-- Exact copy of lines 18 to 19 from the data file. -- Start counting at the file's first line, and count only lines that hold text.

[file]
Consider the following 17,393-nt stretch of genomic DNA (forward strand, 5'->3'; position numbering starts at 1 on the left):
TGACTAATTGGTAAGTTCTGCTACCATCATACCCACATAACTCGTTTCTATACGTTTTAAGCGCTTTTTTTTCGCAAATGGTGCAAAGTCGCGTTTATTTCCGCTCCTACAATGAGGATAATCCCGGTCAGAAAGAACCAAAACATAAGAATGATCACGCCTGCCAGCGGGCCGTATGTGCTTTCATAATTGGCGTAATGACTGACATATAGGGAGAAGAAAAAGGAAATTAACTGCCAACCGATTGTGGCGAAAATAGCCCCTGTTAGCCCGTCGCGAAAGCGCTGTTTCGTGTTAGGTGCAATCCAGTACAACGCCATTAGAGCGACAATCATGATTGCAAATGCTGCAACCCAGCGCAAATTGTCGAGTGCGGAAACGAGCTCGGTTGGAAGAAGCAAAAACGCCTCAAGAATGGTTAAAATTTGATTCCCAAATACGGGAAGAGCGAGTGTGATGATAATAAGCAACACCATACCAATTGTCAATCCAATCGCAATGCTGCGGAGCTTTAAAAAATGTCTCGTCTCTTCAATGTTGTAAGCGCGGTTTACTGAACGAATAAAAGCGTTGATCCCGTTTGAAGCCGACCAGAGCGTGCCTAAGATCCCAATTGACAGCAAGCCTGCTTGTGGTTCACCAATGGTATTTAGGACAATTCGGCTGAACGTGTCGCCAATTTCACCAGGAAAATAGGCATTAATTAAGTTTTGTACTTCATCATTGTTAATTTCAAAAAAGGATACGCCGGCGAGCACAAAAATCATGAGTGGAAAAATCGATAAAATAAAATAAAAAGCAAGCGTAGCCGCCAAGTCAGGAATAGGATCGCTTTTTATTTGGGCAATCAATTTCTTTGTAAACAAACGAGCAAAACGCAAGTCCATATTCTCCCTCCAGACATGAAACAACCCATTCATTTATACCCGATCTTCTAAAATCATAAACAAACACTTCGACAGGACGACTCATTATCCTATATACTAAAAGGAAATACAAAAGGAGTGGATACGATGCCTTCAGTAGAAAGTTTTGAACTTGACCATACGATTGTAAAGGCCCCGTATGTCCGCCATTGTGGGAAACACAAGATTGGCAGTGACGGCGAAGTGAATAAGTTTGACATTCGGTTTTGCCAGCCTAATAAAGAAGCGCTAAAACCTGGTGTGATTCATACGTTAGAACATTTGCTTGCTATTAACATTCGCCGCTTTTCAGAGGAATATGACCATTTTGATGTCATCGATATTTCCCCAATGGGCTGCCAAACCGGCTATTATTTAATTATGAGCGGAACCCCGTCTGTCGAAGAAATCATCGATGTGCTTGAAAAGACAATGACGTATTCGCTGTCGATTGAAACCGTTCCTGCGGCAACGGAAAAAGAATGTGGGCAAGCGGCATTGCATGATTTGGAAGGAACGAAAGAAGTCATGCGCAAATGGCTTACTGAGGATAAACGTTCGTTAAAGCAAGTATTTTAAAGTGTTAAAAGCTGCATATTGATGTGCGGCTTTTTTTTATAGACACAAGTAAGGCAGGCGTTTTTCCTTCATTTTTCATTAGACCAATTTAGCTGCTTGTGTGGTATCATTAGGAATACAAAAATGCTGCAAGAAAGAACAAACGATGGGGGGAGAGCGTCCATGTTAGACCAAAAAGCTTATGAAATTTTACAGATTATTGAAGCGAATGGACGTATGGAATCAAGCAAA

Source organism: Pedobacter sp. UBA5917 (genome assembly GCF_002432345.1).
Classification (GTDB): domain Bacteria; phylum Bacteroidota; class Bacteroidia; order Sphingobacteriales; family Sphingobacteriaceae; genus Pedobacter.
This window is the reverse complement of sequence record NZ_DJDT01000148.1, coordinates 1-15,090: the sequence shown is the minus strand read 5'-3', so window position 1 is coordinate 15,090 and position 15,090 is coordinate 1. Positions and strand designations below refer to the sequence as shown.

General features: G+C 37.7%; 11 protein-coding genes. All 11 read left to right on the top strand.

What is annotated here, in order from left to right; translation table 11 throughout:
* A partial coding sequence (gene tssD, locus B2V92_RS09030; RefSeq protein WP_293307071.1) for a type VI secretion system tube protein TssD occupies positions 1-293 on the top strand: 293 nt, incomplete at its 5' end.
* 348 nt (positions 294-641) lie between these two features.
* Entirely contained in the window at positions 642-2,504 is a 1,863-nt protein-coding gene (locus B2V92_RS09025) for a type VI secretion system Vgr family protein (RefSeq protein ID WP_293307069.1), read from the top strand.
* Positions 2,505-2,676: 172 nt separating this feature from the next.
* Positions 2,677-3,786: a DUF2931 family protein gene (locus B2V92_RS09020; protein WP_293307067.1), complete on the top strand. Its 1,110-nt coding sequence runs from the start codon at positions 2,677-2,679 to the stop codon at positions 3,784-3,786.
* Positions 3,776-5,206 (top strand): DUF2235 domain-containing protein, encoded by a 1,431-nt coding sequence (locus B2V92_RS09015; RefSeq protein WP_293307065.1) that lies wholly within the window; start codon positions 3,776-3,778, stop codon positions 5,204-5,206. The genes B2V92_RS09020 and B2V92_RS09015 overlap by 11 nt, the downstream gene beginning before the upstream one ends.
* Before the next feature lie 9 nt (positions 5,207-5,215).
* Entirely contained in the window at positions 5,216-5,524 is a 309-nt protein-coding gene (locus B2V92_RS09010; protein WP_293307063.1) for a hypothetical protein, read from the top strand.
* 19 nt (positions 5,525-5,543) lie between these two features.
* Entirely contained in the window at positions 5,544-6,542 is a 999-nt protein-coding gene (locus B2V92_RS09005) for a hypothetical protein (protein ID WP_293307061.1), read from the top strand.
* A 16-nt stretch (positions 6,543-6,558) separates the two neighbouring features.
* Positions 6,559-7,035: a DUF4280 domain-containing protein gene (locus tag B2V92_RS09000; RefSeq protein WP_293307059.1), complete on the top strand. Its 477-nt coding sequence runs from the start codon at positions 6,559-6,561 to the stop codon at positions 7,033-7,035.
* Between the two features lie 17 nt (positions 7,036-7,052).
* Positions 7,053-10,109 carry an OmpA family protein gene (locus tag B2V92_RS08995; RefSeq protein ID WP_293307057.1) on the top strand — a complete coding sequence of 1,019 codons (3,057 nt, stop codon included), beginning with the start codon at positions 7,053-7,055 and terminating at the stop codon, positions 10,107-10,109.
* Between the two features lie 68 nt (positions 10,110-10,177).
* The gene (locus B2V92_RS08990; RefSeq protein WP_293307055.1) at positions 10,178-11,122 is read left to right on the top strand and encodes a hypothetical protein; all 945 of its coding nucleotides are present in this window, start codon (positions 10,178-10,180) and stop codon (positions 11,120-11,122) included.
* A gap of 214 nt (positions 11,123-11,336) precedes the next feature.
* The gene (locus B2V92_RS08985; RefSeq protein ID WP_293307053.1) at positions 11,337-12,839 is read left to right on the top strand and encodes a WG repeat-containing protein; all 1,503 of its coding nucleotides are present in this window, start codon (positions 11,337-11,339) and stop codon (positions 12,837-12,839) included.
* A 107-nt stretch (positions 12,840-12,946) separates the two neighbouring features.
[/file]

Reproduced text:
* A 16-nt stretch (positions 6,543-6,558) separates the two neighbouring features.
* Positions 6,559-7,035: a DUF4280 domain-containing protein gene (locus tag B2V92_RS09000; RefSeq protein WP_293307059.1), complete on the top strand. Its 477-nt coding sequence runs from the start codon at positions 6,559-6,561 to the stop codon at positions 7,033-7,035.